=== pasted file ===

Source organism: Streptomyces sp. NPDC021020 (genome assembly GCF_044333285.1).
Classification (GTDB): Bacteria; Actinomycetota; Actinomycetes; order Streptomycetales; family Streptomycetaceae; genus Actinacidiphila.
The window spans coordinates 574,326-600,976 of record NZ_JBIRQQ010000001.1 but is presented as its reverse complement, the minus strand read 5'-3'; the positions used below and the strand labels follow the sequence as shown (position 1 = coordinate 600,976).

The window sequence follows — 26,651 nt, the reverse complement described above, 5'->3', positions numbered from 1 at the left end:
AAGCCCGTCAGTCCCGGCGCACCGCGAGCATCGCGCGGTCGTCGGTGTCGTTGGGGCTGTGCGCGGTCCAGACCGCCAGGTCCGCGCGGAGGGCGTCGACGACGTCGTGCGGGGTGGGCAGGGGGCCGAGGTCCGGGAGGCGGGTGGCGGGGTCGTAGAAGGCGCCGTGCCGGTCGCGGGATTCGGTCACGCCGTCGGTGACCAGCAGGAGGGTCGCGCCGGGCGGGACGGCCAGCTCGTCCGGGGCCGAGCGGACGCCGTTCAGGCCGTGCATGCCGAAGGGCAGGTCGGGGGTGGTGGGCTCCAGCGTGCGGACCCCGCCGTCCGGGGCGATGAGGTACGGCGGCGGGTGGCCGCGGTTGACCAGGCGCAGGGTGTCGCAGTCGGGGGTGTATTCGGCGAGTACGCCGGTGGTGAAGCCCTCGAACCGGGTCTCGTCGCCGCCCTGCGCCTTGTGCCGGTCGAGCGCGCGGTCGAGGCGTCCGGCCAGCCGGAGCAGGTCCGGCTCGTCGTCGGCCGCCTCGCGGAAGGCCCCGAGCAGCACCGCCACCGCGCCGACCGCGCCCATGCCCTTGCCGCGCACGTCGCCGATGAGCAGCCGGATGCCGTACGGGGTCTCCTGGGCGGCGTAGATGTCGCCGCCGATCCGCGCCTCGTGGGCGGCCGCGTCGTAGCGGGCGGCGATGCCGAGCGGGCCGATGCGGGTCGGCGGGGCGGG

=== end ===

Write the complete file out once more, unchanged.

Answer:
Source organism: Streptomyces sp. NPDC021020 (genome assembly GCF_044333285.1).
Classification (GTDB): Bacteria; Actinomycetota; Actinomycetes; order Streptomycetales; family Streptomycetaceae; genus Actinacidiphila.
The window spans coordinates 574,326-600,976 of record NZ_JBIRQQ010000001.1 but is presented as its reverse complement, the minus strand read 5'-3'; the positions used below and the strand labels follow the sequence as shown (position 1 = coordinate 600,976).

The window sequence follows — 26,651 nt, the reverse complement described above, 5'->3', positions numbered from 1 at the left end:
AAGCCCGTCAGTCCCGGCGCACCGCGAGCATCGCGCGGTCGTCGGTGTCGTTGGGGCTGTGCGCGGTCCAGACCGCCAGGTCCGCGCGGAGGGCGTCGACGACGTCGTGCGGGGTGGGCAGGGGGCCGAGGTCCGGGAGGCGGGTGGCGGGGTCGTAGAAGGCGCCGTGCCGGTCGCGGGATTCGGTCACGCCGTCGGTGACCAGCAGGAGGGTCGCGCCGGGCGGGACGGCCAGCTCGTCCGGGGCCGAGCGGACGCCGTTCAGGCCGTGCATGCCGAAGGGCAGGTCGGGGGTGGTGGGCTCCAGCGTGCGGACCCCGCCGTCCGGGGCGATGAGGTACGGCGGCGGGTGGCCGCGGTTGACCAGGCGCAGGGTGTCGCAGTCGGGGGTGTATTCGGCGAGTACGCCGGTGGTGAAGCCCTCGAACCGGGTCTCGTCGCCGCCCTGCGCCTTGTGCCGGTCGAGCGCGCGGTCGAGGCGTCCGGCCAGCCGGAGCAGGTCCGGCTCGTCGTCGGCCGCCTCGCGGAAGGCCCCGAGCAGCACCGCCACCGCGCCGACCGCGCCCATGCCCTTGCCGCGCACGTCGCCGATGAGCAGCCGGATGCCGTACGGGGTCTCCTGGGCGGCGTAGATGTCGCCGCCGATCCGCGCCTCGTGGGCGGCCGCGTCGTAGCGGGCGGCGATGCCGAGCGGGCCGATGCGGGTCGGCGGGGCGGG